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Arch Plast Surg > Volume 45(1); 2018 > Article
Yoon, Lim, and Ahn: Four-extremity salvage with long vein grafts in buerger disease
Buerger disease is a rare non-atherosclerotic inflammatory vascular disease involving the small and medium-sized arteries and veins of young smokers, and is more common in males [1,2]. The risk of major amputation remains high, with an overall amputation rate of 33% with conservative treatment [3].
We present the rare case of a 37-year-old male with a confirmed diagnosis of Buerger disease, who suffered from severe ischemic pain, cold intolerance, purple color change, and progressive peripheral necrosis in 4 limbs for 1 year. Arteriography of the 4 extremities revealed segmental obstruction of all major arteries below the elbow and knee level, and relatively well-maintained patency of the distal stump in both radial and posterior tibial arteries by collateral circulation. To resolve the ischemia of the 4 limbs, we performed reconstruction of 4 arteries with long vein grafts: radial artery reconstruction with a cephalic vein graft in both hands, and popliteal artery to posterior tibial artery bypass reconstruction with a lesser saphenous vein in both lower legs, in order. After surgery, we reevaluated the vascular status of the reconstructed vessels with follow-up angiography (Figs. 13). The ischemic problems in all extremities significantly improved without ischemic pain, except for right third toe tip necrosis, over a follow-up period of 5 years (Fig. 4).
In Buerger disease, surgical revascularization has limitations due to the extensive vascular involvement characteristic of this condition, resulting in lower patency rates after surgery [1,2]. In this case of progressive 4-extremity ischemia in a young patient with segmental involvement in the main arteries, revascularization with long vein grafts was a very successful management strategy.

CONFLICTS OF INTEREST

No potential conflict of interest relevant to this article was reported.

Notes

Patient Consent

The patient provided written informed consent for the publication and the use of their images.

Fig. 1.
Preoperative and postoperative brachial arteriography in the right upper limb. (A) Both radial and ulnar artery occlusion at the proximal forearm level (white arrows indicate both ends of segmental occlusion in the radial artery) and collateral flow of a hypertrophic interosseous artery were seen before surgery. After resection of the involved vessel, with surgical findings of inflammation and thrombosis, radial artery reconstruction was performed with a cephalic vein graft 16 cm in length that was harvested from the right forearm. (B) Radial artery patency was maintained with good blood flow at 1 year postoperatively (white arrows indicate both ends of the grafted vein).
aps-2017-01256f1.tif
Fig. 2.
Preoperative and postoperative brachial arteriography in the left upper limb. (A) Total occlusion of the ulnar artery at the proximal forearm level and a short segmental occlusion of the radial artery at the distal forearm level were observed preoperatively (white arrows indicate both ends of segmental occlusion in the radial artery). After resection of the involved vessel, radial artery reconstruction was performed with a cephalic vein graft 6 cm in length that was harvested from the left forearm. (B) Radial artery patency was maintained with good blood flow at 1 year postoperatively (white arrows indicate both ends of the grafted vein).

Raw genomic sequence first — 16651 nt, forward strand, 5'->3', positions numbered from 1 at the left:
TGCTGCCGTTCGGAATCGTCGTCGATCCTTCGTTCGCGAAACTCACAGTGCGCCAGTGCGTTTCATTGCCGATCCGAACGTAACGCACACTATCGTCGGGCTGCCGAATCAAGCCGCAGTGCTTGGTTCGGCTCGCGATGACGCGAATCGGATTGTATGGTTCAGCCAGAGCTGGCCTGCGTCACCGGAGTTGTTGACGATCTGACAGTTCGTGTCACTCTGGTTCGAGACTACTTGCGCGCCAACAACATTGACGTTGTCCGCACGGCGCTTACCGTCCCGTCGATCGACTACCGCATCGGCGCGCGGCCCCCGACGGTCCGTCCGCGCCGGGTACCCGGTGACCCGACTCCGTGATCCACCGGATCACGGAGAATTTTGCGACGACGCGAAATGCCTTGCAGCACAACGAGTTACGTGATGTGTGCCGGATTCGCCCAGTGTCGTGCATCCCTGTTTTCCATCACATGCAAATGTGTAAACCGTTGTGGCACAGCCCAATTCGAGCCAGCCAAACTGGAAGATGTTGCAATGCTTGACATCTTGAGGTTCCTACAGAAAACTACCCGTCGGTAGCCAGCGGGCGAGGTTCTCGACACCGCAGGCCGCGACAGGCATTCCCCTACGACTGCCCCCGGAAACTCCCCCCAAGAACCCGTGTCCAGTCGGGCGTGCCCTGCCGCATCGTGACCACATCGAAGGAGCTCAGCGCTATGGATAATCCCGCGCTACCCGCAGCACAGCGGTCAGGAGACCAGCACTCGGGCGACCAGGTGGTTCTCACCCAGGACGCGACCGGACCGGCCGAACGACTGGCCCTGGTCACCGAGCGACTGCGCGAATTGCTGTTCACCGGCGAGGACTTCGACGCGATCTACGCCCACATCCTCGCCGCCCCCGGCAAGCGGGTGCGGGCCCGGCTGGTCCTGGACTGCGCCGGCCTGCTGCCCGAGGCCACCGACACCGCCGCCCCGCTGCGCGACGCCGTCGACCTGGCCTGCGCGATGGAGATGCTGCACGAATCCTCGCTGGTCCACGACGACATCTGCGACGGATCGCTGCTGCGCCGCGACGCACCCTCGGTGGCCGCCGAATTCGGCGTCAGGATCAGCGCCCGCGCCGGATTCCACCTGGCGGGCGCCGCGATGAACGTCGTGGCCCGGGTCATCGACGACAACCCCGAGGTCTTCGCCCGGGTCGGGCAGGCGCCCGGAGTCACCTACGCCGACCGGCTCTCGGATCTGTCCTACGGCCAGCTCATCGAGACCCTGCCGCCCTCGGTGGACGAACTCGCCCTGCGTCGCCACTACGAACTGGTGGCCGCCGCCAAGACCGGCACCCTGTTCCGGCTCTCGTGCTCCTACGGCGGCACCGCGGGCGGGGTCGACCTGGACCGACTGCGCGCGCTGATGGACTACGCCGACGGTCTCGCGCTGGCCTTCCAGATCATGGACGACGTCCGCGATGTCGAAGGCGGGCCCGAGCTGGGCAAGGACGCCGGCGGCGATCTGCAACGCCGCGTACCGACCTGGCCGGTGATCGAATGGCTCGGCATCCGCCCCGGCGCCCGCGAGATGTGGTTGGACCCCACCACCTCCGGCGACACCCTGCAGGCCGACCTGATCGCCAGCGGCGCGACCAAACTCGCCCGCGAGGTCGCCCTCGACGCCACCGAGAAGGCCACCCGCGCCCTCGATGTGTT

aps-2017-01256f2.tif
Fig. 3.
Preoperative and postoperative computed tomography angiography in both lower legs. (A) Total occlusion in the popliteal artery bifurcation of the anterior tibial artery (ATA) and the posterior tibial artery (PTA) was observed in both lower legs preoperatively (white arrows indicate both ends of segmental occlusion in the PTA). (B) A lesser saphenous vein graft 40 cm in length was performed for right PTA reconstruction, and a lesser saphenous vein graft 35 cm in length was performed for left PTA reconstruction. After bilateral popliteal to PTA bypass grafts at the ankle level, the right side showed well-defined contrast enhancement through the distal graft vessel, while the left side lacked vascular contrast enhancement, potentially suggesting a thromboembolic event, at 1 year postoperatively (white arrows indicate both ends of the grafted vein).
aps-2017-01256f3.tif
Fig. 4.
Preoperative (A, C) and 5-year postoperative (B, D) photographs of a 37-year-old male suffering from Buerger disease involving 4 extremities. (A) A chronic ulcer of the right fifth finger and ischemic color change in the right second finger and left third finger were observed preoperatively. (B) After surgery, no ischemic symptoms were observed at 5 years postoperatively in either hand. (C) Ischemic necrosis in the left third toe and an amputated state in the left first toe were observed preoperatively. (D) No ischemic change was observed 5 years postoperatively, except for the left third toe revisional proximal interphalangeal joint level amputation simultaneously with posterior tibial artery reconstruction and the right third toe proximal phalanx amputation 1 year postoperatively.
aps-2017-01256f4.tif

References

1. Lazarides MK, Georgiadis GS, Papas TT, et al. Diagnostic criteria and treatment of Buerger's disease: a review. Int J Low Extrem Wounds 2006;5:89–95.
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2. Dilege S, Aksoy M, Kayabali M, et al. Vascular reconstruction in Buerger's disease: is it feasible? Surg Today 2002;32:1042–7.
crossref pmid
3. De Caridi G, Massara M, Villari S, et al. Extreme distal bypass to improve wound healing in Buerger's disease. Int Wound J 2016;13:97–100.
crossref pmid
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